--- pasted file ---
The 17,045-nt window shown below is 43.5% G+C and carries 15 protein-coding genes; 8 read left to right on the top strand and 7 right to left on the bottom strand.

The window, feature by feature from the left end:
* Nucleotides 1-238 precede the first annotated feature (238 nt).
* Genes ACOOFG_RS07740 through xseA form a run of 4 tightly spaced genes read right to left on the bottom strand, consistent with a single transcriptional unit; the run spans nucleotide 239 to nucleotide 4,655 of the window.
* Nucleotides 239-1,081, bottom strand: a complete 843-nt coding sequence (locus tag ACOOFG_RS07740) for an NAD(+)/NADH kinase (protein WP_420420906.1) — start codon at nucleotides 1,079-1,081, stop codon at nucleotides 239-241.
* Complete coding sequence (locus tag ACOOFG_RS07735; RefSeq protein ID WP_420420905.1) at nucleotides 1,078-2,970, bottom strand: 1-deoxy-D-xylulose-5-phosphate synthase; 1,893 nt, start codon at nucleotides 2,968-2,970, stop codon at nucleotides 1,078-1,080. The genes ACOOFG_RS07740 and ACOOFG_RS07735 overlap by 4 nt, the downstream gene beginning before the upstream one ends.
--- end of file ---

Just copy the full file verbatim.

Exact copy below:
The 17,045-nt window shown below is 43.5% G+C and carries 15 protein-coding genes; 8 read left to right on the top strand and 7 right to left on the bottom strand.

The window, feature by feature from the left end:
* Nucleotides 1-238 precede the first annotated feature (238 nt).
* Genes ACOOFG_RS07740 through xseA form a run of 4 tightly spaced genes read right to left on the bottom strand, consistent with a single transcriptional unit; the run spans nucleotide 239 to nucleotide 4,655 of the window.
* Nucleotides 239-1,081, bottom strand: a complete 843-nt coding sequence (locus tag ACOOFG_RS07740) for an NAD(+)/NADH kinase (protein WP_420420906.1) — start codon at nucleotides 1,079-1,081, stop codon at nucleotides 239-241.
* Complete coding sequence (locus tag ACOOFG_RS07735; RefSeq protein ID WP_420420905.1) at nucleotides 1,078-2,970, bottom strand: 1-deoxy-D-xylulose-5-phosphate synthase; 1,893 nt, start codon at nucleotides 2,968-2,970, stop codon at nucleotides 1,078-1,080. The genes ACOOFG_RS07740 and ACOOFG_RS07735 overlap by 4 nt, the downstream gene beginning before the upstream one ends.